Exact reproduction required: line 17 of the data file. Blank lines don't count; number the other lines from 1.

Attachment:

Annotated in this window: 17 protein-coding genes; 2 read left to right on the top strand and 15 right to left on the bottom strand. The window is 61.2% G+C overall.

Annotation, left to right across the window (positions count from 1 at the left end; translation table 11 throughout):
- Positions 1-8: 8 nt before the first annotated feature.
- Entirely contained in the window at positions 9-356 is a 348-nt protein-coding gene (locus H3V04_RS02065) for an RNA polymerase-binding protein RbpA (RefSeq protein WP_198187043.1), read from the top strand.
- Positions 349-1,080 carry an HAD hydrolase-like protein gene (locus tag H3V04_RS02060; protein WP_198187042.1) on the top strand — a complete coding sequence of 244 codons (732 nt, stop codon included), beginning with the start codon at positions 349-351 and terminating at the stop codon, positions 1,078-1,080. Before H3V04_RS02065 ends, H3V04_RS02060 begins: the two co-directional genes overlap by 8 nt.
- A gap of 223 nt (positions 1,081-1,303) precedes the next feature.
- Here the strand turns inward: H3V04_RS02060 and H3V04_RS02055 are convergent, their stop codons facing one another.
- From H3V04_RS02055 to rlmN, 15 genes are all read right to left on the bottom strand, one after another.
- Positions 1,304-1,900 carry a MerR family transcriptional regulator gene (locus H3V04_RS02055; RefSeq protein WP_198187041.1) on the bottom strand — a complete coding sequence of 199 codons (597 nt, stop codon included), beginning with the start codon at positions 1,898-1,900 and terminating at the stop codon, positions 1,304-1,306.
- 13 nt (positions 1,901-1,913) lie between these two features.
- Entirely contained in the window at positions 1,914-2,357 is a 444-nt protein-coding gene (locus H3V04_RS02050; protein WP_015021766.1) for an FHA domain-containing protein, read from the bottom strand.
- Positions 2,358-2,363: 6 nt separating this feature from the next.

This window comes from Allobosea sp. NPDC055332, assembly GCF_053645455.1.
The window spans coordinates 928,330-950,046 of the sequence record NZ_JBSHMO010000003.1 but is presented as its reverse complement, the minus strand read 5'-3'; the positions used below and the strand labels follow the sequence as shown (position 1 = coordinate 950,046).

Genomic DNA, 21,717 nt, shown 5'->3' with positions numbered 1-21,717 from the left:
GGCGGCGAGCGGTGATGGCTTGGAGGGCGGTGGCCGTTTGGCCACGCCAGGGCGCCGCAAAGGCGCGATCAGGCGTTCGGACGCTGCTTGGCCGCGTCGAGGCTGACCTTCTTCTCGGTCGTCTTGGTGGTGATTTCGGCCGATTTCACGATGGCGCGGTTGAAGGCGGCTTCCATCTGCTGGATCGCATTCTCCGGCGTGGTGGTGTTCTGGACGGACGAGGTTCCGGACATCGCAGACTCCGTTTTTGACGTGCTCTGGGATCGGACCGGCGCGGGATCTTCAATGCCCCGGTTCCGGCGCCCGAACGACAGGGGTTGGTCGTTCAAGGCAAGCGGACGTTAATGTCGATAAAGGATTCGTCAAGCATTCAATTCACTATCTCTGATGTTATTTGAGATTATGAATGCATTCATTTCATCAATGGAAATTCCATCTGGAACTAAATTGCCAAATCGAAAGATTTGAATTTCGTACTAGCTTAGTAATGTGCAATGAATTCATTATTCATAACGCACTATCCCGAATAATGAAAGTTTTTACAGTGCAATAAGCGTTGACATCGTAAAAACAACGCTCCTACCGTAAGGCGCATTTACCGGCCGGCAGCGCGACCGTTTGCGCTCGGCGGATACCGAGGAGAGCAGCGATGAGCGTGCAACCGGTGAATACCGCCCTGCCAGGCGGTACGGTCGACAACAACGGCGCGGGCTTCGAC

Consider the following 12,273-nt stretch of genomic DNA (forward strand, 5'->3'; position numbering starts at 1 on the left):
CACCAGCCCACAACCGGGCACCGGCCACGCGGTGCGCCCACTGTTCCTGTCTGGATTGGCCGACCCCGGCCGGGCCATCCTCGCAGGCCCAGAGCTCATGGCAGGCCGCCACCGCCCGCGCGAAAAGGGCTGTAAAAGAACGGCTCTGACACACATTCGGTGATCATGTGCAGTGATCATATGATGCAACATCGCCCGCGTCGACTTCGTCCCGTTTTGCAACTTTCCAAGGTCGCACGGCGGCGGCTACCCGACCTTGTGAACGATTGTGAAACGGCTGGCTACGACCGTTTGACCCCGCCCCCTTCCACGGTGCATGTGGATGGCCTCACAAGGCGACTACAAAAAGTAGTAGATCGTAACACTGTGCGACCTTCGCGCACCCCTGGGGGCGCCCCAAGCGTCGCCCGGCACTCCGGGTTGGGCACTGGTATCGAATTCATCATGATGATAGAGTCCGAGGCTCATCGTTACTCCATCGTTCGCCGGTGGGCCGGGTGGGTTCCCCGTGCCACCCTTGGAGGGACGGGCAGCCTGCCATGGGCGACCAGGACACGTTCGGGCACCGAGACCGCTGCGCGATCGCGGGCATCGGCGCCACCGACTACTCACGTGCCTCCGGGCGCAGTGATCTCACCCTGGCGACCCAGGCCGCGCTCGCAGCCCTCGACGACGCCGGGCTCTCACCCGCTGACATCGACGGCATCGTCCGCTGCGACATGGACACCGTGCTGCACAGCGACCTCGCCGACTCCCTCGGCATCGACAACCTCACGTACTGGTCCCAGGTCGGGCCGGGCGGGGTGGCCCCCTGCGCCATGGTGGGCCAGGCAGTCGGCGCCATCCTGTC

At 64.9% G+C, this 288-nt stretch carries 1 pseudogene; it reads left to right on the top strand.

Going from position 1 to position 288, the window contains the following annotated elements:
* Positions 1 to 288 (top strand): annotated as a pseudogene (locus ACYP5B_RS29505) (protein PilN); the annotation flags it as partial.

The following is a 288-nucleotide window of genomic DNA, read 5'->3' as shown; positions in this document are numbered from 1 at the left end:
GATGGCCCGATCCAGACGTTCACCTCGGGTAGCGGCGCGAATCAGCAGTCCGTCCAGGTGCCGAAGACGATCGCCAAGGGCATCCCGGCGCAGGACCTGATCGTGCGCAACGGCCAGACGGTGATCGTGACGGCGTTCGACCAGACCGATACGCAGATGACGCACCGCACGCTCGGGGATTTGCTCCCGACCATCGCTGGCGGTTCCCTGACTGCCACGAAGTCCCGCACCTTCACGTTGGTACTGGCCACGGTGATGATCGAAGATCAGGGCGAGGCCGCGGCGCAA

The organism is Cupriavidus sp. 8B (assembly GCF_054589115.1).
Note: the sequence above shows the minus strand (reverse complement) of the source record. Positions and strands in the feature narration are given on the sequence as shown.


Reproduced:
Consider the following 12,273-nt stretch of genomic DNA (forward strand, 5'->3'; position numbering starts at 1 on the left):